Review: Boy With a Knife

by David Moloney


On April 12, 1993, in a Dartmouth High School classroom, Karter Reed stabbed Jason Robinson in the stomach, an act that would take a brother, a son and athlete from his family, and also send a sixteen-year-old Karter Reed to an adult prison for twenty years.

In Jean Troustine’s most recent book, Boy With a Knife, she recounts her over one hundred letters and subsequent relationship with Karter Reed. The relationship between Trounstine and Karter is a perfect match, though Karter was the one to reach out to Trounstine. Trounstine has been involved in women’s prisons for over twenty years and teaches Voices Behind Bars: The Literature of Prison, to students at Middlesex Community College in Lowell, MA.

Although at the heart of this book is Karter’s fight for justice, there is also a great deal interwoven throughout Karter’s story about how this country deals with juvenile offenders, particularly violent ones. Trounstine writes, “On average, approximately 250,000 youths are currently processed in adult courts each year.” The history of incarcerating juveniles as adults is well detailed and explored by Trounstine, most effective when the hard facts, history and academic studies are braided within Karter’s own juvenile–then adult–journey through the process of trial, incarceration, rehabilitation, and the parole board. But Karter’s story itself can get buried beneath the studies and history at times. For instance, when Karter is awaiting his parole board hearing, I wanted to know the outcome rather than the history behind the parole board.

A good deal of criticism on this book has been its one-sided portrayal of Karter’s fight for justice without any attention paid to the victim’s story. While this is valid, the perspective Trounstine takes is not warped, or without empathy. The book has less to do with the act itself than the institutional flaws of juvenile incarceration in this country. And Trounstine clearly stands on one side of the argument on whether juveniles should be incarcerated as adults. If you’re looking for opposing arguments on the subject, you won’t find it here. She writes in the Introduction, “Karter’s story itself makes the argument why we must stop incarcerating juveniles in adult prisons. Kids are hardly incapable of change.” Trounstine uses facts, as well as other state’s models, such as the Missouri Model, “which stresses therapy instead of punishment,” to sustain her argument.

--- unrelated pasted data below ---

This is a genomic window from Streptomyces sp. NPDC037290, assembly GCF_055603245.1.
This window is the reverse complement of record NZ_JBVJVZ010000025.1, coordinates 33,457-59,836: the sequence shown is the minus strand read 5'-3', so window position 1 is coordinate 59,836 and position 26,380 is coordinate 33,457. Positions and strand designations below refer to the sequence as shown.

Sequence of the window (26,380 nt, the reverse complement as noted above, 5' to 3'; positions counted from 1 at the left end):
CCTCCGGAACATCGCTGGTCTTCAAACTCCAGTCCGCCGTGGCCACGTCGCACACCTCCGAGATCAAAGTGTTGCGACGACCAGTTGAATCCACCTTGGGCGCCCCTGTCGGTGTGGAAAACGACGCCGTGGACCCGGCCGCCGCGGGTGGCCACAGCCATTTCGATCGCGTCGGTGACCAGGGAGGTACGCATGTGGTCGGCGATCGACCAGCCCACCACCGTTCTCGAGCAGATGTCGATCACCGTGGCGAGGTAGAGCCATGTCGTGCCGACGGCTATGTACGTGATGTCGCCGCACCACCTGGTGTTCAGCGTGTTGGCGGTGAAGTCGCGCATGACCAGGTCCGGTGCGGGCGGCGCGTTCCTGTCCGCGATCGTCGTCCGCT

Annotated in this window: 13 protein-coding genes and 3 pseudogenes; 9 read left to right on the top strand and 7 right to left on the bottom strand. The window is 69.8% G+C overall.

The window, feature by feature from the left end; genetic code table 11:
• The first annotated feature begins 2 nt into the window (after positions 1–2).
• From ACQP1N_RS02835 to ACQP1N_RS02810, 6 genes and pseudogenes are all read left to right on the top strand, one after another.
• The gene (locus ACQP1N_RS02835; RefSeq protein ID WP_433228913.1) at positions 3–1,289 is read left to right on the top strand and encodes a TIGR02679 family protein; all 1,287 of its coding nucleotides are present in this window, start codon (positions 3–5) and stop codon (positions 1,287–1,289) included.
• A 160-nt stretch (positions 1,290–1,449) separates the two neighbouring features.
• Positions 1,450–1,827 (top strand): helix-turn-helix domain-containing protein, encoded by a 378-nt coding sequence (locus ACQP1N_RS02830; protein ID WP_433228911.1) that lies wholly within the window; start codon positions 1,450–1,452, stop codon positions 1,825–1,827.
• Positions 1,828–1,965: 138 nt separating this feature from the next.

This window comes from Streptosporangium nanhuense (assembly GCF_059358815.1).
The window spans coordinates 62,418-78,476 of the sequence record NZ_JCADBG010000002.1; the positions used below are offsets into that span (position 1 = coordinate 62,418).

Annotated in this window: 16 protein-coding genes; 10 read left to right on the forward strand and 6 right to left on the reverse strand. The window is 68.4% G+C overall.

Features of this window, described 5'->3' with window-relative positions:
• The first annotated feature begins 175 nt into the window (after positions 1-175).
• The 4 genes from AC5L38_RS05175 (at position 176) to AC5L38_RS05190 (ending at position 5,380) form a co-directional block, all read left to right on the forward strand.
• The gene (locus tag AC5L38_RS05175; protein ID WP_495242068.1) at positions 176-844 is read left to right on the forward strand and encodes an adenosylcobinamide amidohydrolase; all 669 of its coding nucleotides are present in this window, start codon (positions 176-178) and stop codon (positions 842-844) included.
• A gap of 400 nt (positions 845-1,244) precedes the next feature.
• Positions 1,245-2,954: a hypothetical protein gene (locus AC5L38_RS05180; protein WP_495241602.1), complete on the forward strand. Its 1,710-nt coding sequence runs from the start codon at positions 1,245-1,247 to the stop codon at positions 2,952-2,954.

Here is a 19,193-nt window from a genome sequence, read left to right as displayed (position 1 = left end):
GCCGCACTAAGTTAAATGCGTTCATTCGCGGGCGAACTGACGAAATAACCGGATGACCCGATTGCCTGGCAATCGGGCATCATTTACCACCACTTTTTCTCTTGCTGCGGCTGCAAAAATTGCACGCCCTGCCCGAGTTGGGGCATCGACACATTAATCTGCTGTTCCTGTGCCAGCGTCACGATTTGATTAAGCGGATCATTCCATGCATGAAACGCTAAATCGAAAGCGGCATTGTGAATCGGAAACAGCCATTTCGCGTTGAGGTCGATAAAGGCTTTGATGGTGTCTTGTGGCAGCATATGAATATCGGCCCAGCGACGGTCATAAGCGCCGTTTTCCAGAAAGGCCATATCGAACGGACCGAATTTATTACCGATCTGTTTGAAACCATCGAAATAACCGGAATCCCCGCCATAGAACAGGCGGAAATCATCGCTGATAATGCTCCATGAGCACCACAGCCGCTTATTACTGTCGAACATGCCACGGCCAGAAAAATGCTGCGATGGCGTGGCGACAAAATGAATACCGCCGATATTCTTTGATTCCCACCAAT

At a recent reading for the book at River Run Bookstore in Portsmouth, NH, protestors sent posters to the store denouncing the glorification of Karter in Boy With a Knife. The idea Trounstine glorifies Karter is misplaced. Karter just happens to be a juvenile sentenced as an adult, who became rehabilitated, and who contacted Trounstine at an opportune time. The relationship sparked a book necessary for an ethical conversation that needs to happen, regardless of which side you position yourself on. 

David Moloney is a graduate of The Mountainview Low-Residency MFA in Fiction and Nonfiction.  He currently teaches writing at UMASS Lowell and Southern New Hampshire University.